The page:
Review: Secret Daughter A Novel by Shilpi Somaya Gowda

Genre: Fiction
Format: Paperback

Secret Daughter A Novel
In a tiny hut in rural India, Kavita gives birth to Asha. Unable to afford the luxury of raising a daughter, her husband forces Kavita to give the baby up, a decision that will haunt them both for the rest of their lives. Halfway around the globe, Somer, an American doctor, decides to adopt a child after making the wrenching discovery that she will never have one of her own. When her husband Krishnan shows her a photo of baby Asha sent to him from a Mumbai orphanage, she falls instantly in love. As she waited for adoption to be finalised, she knew her life would change. But she was convinced that the love she already felt would overcome all obstacles. In a braided narrative that unites the stories of Kavita, Somer and Asha, Secret Daughter, the debut novel by Shilpi Somaya Gowda, explores the emotional terrain of motherhood, loss and belonging. As the story moves between the two families, one struggling to eke out an existence in Mumbai, the other grappling with the challenge of raising a child from another culture, Gowda poignantly parses issues of culture, identity and familial loyalty.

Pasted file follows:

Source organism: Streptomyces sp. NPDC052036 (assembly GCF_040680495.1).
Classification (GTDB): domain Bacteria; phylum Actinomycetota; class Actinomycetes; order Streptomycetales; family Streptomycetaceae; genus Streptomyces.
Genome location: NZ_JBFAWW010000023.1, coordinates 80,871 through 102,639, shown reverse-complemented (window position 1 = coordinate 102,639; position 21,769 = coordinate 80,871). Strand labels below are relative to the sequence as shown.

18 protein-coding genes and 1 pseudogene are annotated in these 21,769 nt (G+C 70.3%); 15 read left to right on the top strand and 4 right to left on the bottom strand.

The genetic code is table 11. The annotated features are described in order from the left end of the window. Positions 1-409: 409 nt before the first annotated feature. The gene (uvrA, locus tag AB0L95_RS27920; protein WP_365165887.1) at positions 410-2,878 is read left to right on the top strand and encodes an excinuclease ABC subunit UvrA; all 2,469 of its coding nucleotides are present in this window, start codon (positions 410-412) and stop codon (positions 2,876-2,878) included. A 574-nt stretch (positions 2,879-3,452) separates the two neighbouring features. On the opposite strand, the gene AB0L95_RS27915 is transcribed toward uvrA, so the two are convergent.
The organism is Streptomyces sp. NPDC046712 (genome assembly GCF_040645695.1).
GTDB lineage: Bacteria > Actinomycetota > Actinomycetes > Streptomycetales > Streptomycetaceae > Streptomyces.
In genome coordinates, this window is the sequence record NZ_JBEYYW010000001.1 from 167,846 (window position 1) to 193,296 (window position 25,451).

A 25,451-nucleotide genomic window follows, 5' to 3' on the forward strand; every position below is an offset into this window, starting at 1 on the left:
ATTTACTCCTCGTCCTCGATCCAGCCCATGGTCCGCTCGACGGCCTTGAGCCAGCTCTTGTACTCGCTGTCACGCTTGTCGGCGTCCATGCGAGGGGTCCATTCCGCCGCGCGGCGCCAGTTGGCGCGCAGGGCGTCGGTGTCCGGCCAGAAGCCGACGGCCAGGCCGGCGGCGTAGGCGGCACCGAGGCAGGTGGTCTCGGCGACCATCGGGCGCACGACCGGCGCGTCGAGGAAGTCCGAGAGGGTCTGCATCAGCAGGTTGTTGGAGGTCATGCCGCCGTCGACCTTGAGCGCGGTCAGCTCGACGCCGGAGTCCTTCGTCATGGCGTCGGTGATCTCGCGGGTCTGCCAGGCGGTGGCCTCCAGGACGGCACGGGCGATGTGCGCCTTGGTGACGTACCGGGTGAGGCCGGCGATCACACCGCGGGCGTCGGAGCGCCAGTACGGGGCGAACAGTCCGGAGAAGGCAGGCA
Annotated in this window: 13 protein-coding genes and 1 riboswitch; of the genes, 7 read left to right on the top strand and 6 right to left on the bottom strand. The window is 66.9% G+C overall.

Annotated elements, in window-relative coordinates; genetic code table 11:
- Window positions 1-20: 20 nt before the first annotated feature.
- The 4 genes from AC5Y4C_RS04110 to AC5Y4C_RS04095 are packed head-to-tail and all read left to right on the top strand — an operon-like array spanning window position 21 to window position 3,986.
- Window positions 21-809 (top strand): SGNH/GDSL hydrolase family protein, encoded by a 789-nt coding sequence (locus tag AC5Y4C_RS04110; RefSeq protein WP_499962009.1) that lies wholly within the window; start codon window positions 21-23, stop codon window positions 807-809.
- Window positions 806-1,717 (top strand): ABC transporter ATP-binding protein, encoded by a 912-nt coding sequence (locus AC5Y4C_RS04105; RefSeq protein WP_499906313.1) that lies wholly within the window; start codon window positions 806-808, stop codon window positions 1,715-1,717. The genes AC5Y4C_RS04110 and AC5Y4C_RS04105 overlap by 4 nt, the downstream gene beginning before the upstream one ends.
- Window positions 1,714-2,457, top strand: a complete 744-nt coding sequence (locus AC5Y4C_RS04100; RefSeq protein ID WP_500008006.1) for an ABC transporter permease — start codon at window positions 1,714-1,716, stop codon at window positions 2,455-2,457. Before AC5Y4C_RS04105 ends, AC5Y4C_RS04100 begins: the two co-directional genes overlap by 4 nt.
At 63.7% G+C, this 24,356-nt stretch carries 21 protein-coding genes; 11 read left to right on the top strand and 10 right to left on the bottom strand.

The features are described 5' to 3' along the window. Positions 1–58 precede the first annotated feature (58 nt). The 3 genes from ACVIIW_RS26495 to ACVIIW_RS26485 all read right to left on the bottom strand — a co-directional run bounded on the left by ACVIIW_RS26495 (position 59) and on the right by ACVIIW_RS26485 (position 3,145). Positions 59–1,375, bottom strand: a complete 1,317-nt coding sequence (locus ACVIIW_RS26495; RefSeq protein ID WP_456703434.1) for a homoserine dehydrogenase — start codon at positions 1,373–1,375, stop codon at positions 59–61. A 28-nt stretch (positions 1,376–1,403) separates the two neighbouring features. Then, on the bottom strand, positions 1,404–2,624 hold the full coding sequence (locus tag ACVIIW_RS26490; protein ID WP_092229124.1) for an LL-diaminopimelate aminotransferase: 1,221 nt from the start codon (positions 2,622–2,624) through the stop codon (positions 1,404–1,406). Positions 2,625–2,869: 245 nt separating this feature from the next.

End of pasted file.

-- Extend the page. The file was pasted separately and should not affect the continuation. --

Shilpi Somaya Gowda
Shilpi Somaya Gowda was born and raised in Toronto to parents who migrated there from Mumbai. She holds an MBA from Stanford University and a Bachelor’s Degree from the University of North Carolina at Chapel Hill. In 1991, she spent a summer as a volunteer in an Indian orphanage, which seeded the idea for her first novel, Secret Daughter. A native of Canada, she has lived in New York, North Carolina, and Texas. She currently makes her home in California with her husband and children.

This is one for the book clubs! You can't read this book without feeling the need to talk about it. This book takes you on an amazing journey and provokes a reaction. It explores the extremes that exist within India and the stark differences that exist between eastern and western cultures. It examines love and fear in different contexts: as a parent, as a spouse, as a child. And delivers many powerful messages about people's motivations, vulnabilities and sense of duty.

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